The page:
Cambridge primary school to take Ofsted to court after 'inadequate' rating

Queen Emma Primary School in Cambridge. Ofsted inspection.

Credit: ITV News Anglia
Queen Emma Primary School said the Ofsted inspectors had acted 'unlawfully' and the report was 'like a wrecking ball'. Credit: ITV News Anglia

A school is taking Ofsted to court after being downgraded in an inspection.

Queen Emma Primary School in Cambridge was lowered from "good" to "inadequate" - the lowest possible rating - after an Ofsted report found its child protection record keeping did "not meet statutory requirements".

However, the school's head teacher refuted the findings and told the BBC that the inspectors had acted "unlawfully".

Ofsted denied the school's allegations and said it "firmly stands by" the report's findings.

The school has appealed against the report, which comes as Ofsted receives heavy pressure from teachers to reform the inspection process.

In January, Ruth Perry, a headteacher in Reading, took her own life while awaiting an Ofsted report which downgraded her school from excellent to “inadequate”.

Ruth Perry, headteacher at Caversham Primary School in Reading, took her own life in January while awaiting an Ofsted report. Credit: PA

Queen Emma headteacher Sarah Jarman said the latest inspection of the Cambridge school felt like "a wrecking ball".

“If somebody comes into your school, and, without foundation, says there are widespread safeguarding issues in your school, all the hard work you have strived for pales into insignificance,” she told the BBC.

“You begin to doubt every single thing you have ever done and you begin to question whether or not in fact you can do the job.”

In its report, Ofsted said that while safeguarding systems are in place, “swift action is not routinely taken to keep pupils safe”.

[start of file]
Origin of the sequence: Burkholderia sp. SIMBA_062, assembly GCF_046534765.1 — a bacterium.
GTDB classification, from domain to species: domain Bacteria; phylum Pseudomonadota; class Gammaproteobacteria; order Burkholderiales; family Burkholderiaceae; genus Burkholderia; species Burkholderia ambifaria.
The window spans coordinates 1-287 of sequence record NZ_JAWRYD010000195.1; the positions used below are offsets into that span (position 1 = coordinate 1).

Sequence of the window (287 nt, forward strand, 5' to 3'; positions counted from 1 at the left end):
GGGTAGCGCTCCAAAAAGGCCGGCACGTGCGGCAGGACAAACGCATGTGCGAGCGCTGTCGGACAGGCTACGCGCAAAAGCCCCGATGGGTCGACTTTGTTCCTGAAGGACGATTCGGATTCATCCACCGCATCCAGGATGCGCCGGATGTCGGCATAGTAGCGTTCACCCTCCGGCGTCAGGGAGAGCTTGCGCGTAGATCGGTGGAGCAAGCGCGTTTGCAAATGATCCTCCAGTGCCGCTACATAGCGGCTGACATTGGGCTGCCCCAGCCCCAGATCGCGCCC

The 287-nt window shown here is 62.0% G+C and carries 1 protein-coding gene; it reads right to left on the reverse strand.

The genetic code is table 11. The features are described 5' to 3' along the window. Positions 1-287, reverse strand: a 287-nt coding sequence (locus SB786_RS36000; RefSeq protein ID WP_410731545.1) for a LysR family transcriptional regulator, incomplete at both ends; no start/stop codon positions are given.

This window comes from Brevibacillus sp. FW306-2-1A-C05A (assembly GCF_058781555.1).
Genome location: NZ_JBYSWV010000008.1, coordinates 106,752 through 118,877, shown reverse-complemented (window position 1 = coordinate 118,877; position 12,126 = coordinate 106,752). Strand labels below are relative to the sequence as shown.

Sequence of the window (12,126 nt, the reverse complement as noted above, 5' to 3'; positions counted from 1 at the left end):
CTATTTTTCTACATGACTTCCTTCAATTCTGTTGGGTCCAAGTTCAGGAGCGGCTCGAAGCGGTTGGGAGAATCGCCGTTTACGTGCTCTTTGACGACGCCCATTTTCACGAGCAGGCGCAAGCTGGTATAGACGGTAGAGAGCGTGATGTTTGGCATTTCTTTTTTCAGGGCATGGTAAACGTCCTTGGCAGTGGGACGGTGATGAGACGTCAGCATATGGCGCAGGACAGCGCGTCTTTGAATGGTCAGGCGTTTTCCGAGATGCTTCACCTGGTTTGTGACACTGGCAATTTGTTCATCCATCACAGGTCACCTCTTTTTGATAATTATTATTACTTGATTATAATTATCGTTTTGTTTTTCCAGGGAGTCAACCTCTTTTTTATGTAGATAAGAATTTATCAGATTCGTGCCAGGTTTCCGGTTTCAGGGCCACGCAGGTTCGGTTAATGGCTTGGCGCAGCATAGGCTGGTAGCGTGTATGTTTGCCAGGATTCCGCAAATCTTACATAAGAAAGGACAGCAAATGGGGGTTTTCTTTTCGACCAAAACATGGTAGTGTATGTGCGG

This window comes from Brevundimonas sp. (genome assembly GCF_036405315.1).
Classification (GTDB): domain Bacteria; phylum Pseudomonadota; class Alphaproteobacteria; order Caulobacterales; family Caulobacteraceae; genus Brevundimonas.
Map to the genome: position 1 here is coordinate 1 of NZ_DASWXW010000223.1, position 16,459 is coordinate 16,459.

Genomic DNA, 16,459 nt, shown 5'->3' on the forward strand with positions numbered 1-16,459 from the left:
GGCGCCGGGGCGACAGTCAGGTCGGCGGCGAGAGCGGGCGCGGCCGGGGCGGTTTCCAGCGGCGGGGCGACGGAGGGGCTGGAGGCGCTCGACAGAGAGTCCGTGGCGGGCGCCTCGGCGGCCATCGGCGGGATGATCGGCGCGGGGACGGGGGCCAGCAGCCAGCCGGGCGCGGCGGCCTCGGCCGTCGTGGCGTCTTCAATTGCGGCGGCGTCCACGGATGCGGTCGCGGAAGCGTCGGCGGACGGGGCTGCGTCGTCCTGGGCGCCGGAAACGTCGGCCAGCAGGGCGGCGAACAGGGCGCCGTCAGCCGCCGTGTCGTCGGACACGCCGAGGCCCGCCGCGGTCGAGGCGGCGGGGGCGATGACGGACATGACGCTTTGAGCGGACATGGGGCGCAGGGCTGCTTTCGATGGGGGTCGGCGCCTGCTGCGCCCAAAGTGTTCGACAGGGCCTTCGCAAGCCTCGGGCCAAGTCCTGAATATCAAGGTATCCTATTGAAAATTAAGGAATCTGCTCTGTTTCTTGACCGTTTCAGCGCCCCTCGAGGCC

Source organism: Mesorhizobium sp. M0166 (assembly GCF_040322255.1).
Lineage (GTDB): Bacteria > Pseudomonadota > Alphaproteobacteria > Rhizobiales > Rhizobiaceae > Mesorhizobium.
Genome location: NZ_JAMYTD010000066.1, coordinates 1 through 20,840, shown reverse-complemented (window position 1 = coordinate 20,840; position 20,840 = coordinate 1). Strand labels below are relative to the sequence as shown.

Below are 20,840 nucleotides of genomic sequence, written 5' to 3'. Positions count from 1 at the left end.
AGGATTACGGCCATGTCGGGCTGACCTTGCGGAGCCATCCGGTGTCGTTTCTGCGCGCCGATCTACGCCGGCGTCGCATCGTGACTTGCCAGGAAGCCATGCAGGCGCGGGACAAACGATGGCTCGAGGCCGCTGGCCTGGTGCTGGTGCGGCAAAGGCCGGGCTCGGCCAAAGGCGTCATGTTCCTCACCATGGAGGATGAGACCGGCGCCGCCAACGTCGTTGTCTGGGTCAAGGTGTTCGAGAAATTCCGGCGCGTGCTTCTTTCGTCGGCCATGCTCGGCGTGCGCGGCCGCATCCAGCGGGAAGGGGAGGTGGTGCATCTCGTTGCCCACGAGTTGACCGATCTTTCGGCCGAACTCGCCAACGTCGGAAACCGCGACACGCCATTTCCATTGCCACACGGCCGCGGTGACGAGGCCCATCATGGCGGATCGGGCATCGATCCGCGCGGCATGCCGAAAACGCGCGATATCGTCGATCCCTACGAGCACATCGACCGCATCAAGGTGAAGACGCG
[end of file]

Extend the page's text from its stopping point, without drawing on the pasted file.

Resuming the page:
The report adds that “record-keeping related to child protection concerns is not robust”.

“Leaders and governors are not tenacious enough in following up, monitoring, and recording incidents of concern,” the report said.

“Leaders are not persistent in following up concerns raised or making links between risk factors such as poor attendance, and sharing information appropriately with relevant staff.

“This hinders leaders’ ability to identify patterns of concern and share information effectively. This is a risk for pupils, especially the most vulnerable.”

Queen Emma Primary School said the inspection's findings had a big impact on the mental health of teachers. Credit: PA

In a letter to parents and carers, the school said “we totally refute the findings of this report”.

“We wish to be clear that our objections are not simply a dispute over the interpretation of the evidence,” the letter said.

“Our contention is that the inspection team repeatedly breached Ofsted’s own procedures and acted unlawfully in a number of respects.

“We have also submitted a Freedom of Information request for Ofsted to make public the evidence base for their report; to date they have not agreed to disclose this information.”

The letter adds that safeguarding procedures “have been inspected in depth by the Local Authority and found to be exemplary”.

According to the BBC, the report claims that Ofsted took away confidential information about children, which breached data security.

As well as appealing the inspection, the school’s complaint also challenges Ofsted’s policy of judging the whole school as inadequate if concerns are raised about child welfare.

An Ofsted spokesperson denied the school’s allegations.

“We completely refute these allegations and firmly stand by our inspection and published report,” the spokesperson said.

“Ensuring that children are safe in school is one of the most important elements of our inspections.

“We only give an inadequate judgment to a school for safeguarding reasons if we have serious cause for concern.”

In January, Ruth Perry’s death sparked an outpouring of anger and grief from head teachers around the country, with many questioning the impact of Ofsted’s inspections on the mental health of teachers.

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